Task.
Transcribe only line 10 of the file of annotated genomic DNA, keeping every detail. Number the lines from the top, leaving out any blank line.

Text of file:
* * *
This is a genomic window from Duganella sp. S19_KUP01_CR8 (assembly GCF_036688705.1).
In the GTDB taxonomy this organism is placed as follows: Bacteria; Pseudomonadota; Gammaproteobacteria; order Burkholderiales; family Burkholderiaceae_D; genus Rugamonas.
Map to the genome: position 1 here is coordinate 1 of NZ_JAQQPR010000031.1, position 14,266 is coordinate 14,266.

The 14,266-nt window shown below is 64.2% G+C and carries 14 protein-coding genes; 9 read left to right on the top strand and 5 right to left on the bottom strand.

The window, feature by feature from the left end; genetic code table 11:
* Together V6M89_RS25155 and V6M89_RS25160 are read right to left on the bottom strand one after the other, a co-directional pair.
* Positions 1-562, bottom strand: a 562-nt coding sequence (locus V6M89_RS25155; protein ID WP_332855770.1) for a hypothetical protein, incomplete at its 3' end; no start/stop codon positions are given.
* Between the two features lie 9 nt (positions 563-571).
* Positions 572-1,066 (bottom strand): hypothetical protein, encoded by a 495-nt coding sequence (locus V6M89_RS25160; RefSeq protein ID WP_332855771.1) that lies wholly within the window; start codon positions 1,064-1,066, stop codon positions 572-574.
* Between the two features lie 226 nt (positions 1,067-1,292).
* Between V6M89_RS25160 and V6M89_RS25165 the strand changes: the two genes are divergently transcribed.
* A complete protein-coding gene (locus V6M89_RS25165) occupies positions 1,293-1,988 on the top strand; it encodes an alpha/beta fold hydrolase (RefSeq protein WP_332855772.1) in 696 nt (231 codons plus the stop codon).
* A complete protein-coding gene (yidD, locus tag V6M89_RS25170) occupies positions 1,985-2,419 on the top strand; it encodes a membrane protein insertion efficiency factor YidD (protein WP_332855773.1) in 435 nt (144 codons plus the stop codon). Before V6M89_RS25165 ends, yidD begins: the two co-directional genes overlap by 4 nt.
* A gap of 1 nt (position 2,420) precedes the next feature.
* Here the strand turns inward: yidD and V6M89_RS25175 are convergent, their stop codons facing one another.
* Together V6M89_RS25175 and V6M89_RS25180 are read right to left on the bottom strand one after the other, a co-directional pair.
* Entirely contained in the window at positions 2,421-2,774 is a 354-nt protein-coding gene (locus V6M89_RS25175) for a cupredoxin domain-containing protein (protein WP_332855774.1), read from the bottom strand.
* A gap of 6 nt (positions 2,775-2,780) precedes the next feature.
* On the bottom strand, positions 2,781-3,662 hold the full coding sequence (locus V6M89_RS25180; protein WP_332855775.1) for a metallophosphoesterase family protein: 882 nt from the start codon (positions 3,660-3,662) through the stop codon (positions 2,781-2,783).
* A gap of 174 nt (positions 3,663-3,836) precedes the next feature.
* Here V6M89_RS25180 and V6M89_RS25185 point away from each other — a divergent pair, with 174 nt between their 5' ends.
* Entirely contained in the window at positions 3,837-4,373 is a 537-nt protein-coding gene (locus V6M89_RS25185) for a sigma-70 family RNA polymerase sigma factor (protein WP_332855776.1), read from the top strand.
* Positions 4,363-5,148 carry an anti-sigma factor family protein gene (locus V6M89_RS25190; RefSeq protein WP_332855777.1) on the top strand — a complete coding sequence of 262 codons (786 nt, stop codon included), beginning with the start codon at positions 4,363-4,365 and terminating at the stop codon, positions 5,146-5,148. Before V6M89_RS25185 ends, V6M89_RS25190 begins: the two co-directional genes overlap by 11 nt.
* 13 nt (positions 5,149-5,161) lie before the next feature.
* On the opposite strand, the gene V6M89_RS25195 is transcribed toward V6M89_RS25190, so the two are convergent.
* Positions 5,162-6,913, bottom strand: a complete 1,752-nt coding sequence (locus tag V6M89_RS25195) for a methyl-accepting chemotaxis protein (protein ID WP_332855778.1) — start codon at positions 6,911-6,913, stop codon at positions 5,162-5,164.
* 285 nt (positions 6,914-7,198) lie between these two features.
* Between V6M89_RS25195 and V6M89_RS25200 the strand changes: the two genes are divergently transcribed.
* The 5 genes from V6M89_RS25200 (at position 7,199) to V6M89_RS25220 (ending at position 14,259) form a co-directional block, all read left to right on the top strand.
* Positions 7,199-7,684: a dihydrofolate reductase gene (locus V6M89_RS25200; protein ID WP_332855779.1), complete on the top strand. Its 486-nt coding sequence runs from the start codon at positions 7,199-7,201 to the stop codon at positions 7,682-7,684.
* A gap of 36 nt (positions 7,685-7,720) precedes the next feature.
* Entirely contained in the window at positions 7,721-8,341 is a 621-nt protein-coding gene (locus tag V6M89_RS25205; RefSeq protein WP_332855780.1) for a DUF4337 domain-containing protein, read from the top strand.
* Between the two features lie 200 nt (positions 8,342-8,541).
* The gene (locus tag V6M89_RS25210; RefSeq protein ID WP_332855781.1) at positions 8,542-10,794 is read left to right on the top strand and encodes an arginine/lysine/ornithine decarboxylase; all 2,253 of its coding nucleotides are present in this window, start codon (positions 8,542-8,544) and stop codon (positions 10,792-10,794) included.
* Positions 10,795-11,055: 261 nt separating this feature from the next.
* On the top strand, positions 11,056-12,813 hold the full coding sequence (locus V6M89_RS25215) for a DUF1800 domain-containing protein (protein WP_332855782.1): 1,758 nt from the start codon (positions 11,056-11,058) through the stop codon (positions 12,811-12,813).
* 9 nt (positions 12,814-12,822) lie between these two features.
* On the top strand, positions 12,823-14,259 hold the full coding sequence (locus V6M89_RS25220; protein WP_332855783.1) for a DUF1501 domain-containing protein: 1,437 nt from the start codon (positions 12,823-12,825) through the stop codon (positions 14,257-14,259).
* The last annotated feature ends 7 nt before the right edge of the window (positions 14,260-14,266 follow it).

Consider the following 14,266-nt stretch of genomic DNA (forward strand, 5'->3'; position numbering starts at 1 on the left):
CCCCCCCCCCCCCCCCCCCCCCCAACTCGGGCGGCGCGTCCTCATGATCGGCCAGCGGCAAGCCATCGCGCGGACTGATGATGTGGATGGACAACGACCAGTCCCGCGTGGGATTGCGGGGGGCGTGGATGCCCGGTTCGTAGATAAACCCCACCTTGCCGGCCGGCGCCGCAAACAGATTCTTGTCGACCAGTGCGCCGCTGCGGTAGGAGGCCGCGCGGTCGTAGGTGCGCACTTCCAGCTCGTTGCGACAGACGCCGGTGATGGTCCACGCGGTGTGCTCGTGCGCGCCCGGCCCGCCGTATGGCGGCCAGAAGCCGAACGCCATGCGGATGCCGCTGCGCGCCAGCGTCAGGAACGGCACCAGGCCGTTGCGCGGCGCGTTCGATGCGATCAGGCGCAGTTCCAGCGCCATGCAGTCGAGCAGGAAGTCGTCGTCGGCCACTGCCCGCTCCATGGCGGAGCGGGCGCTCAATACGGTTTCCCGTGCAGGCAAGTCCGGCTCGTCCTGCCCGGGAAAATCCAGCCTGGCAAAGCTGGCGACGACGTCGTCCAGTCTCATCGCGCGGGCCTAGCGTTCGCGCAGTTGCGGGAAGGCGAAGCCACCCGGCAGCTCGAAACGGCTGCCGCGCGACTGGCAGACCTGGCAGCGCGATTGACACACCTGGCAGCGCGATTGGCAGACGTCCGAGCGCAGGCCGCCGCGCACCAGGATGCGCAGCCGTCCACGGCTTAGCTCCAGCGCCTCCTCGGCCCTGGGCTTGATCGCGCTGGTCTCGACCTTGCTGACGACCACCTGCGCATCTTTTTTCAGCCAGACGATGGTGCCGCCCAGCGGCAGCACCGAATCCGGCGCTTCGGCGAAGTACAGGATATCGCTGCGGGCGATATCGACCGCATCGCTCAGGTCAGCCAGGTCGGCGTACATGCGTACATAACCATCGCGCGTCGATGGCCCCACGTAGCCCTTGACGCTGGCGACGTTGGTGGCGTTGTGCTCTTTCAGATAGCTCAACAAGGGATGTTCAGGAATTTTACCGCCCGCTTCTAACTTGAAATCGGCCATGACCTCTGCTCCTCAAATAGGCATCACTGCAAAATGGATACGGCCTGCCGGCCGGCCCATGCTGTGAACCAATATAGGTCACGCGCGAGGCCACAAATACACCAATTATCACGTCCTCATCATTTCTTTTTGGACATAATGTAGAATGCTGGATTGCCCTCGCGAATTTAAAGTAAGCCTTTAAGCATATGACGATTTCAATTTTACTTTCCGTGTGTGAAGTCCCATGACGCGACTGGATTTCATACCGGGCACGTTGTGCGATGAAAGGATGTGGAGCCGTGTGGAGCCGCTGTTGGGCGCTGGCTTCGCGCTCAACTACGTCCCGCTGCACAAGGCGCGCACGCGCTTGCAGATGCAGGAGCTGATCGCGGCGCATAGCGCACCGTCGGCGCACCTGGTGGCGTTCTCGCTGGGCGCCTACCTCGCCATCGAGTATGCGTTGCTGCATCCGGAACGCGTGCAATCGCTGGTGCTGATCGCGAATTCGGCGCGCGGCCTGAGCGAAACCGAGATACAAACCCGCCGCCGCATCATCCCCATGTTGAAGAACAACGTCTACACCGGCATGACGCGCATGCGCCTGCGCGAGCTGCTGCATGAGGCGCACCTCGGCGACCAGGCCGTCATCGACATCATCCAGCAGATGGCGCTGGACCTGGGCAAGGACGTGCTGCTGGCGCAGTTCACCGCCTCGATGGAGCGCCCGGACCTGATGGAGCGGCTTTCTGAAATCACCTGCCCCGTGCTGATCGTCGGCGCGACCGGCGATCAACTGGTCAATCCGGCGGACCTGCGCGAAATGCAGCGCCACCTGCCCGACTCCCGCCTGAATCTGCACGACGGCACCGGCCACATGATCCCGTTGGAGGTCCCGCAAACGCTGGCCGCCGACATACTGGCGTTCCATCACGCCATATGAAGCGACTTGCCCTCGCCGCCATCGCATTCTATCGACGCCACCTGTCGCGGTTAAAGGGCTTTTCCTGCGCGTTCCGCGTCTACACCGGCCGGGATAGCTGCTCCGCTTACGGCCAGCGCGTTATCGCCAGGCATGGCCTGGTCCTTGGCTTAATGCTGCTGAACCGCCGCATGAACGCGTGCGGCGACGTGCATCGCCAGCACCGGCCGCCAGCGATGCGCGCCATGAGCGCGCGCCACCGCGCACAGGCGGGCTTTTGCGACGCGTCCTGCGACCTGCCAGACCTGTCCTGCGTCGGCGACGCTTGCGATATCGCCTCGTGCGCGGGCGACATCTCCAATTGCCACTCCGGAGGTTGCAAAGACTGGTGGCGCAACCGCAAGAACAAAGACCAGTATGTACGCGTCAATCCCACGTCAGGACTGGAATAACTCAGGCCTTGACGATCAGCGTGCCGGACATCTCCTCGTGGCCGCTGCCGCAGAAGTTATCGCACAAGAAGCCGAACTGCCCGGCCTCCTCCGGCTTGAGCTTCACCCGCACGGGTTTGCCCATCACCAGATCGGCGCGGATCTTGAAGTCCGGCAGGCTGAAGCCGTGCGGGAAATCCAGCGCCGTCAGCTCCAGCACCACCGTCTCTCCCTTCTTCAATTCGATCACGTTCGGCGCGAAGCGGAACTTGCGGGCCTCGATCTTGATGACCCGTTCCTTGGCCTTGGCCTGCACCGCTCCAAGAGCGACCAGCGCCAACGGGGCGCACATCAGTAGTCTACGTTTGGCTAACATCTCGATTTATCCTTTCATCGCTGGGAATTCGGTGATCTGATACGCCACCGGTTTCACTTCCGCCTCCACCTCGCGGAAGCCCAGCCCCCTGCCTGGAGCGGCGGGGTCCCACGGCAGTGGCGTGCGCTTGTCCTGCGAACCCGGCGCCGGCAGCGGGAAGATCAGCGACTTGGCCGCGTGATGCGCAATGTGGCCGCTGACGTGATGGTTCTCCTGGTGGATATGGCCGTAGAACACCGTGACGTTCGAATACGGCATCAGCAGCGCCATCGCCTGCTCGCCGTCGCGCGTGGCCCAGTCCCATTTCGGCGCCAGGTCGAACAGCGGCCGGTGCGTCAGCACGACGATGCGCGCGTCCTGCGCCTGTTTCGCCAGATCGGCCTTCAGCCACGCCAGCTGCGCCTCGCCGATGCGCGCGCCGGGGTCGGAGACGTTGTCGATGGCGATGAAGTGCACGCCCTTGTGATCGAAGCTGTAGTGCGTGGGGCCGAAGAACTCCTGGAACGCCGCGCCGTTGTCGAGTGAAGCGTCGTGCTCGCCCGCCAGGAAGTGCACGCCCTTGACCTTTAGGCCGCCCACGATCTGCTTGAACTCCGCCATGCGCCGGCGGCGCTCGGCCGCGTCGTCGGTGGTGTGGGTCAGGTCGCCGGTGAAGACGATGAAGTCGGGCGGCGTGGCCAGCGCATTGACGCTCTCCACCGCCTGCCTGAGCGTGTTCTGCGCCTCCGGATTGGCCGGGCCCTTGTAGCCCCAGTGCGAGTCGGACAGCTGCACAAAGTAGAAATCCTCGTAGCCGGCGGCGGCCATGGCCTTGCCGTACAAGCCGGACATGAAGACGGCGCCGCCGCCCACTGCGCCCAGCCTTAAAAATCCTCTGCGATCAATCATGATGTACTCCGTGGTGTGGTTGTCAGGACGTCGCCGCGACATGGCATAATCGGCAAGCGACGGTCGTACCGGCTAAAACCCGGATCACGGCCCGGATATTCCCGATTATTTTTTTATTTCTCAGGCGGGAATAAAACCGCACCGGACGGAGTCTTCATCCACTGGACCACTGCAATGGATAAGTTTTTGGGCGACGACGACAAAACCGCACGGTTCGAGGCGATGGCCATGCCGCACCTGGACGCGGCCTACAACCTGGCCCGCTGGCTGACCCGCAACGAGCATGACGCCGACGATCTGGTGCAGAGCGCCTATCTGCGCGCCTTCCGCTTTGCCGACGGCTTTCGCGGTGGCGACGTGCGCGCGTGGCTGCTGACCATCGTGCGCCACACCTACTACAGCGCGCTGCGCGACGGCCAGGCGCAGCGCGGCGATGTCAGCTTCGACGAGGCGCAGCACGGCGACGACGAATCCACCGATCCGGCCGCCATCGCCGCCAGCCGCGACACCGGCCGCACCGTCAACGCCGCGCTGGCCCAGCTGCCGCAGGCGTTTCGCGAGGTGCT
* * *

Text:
* Between the two features lie 226 nt (positions 1,067-1,292).